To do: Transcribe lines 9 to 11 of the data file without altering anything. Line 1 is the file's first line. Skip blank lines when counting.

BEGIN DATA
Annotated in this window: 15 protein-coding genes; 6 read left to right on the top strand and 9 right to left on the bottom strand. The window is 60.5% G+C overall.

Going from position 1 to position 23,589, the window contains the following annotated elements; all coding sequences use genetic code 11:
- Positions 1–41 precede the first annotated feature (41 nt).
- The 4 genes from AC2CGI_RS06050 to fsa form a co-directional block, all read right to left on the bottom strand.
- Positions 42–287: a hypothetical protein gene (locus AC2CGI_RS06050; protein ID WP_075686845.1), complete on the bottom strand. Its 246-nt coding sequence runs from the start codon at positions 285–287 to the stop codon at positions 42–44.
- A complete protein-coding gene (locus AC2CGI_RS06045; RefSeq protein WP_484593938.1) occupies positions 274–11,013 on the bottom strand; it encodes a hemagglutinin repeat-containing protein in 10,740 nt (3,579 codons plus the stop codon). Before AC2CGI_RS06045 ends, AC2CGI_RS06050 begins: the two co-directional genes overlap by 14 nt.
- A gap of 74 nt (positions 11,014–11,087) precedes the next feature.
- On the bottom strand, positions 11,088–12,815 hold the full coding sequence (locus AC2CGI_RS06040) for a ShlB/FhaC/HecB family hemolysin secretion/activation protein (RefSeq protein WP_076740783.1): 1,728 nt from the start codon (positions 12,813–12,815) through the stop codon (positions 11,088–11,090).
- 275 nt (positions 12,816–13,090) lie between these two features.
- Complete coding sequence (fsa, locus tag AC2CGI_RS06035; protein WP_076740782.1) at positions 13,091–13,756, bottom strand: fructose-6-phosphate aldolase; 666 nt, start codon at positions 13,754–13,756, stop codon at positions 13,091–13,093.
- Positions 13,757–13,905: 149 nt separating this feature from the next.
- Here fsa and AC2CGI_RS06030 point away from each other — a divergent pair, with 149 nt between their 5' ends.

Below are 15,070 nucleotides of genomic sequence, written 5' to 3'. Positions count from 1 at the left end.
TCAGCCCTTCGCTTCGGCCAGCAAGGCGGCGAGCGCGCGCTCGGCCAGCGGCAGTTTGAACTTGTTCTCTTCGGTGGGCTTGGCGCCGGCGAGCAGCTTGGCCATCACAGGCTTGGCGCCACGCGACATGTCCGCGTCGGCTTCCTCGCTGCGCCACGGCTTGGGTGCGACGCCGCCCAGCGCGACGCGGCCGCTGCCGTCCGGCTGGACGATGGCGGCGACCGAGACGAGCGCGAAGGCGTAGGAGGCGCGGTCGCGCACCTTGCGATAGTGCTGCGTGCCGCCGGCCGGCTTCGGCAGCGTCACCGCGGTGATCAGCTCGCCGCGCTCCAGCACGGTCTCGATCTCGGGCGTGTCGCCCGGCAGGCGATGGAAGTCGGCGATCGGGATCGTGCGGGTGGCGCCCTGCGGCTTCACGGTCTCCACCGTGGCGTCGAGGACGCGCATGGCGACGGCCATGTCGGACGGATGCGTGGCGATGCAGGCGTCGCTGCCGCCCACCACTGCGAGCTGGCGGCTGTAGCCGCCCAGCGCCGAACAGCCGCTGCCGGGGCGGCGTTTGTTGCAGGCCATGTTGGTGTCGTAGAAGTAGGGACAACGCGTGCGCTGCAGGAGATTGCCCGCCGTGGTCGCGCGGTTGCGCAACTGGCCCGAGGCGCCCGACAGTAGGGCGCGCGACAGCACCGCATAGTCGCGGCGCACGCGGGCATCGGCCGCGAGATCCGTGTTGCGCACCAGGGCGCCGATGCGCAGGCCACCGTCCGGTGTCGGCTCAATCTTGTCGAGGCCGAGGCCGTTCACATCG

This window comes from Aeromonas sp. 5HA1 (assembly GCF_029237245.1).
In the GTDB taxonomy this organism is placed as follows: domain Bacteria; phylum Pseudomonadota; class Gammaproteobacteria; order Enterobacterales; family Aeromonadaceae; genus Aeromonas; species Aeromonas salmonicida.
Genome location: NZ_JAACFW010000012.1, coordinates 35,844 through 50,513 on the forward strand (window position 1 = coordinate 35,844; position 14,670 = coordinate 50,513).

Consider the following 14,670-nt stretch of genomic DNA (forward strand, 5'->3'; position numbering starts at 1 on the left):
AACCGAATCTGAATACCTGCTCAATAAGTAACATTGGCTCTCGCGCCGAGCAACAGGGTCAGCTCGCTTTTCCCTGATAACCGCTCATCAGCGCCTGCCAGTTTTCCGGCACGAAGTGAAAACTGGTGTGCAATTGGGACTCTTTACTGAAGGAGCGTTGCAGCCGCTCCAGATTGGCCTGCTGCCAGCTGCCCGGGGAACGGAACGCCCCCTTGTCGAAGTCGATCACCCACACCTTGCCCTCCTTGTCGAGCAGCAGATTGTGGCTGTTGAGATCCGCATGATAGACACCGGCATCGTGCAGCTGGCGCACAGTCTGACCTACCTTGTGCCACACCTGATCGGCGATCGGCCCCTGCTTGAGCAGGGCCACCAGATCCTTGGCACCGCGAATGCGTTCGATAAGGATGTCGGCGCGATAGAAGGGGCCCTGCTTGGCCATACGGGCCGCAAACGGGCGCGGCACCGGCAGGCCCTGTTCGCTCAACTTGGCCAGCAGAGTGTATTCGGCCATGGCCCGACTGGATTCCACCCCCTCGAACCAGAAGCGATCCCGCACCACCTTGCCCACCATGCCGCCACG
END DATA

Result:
- 275 nt (positions 12,816–13,090) lie between these two features.
- Complete coding sequence (fsa, locus tag AC2CGI_RS06035; protein WP_076740782.1) at positions 13,091–13,756, bottom strand: fructose-6-phosphate aldolase; 666 nt, start codon at positions 13,754–13,756, stop codon at positions 13,091–13,093.
- Positions 13,757–13,905: 149 nt separating this feature from the next.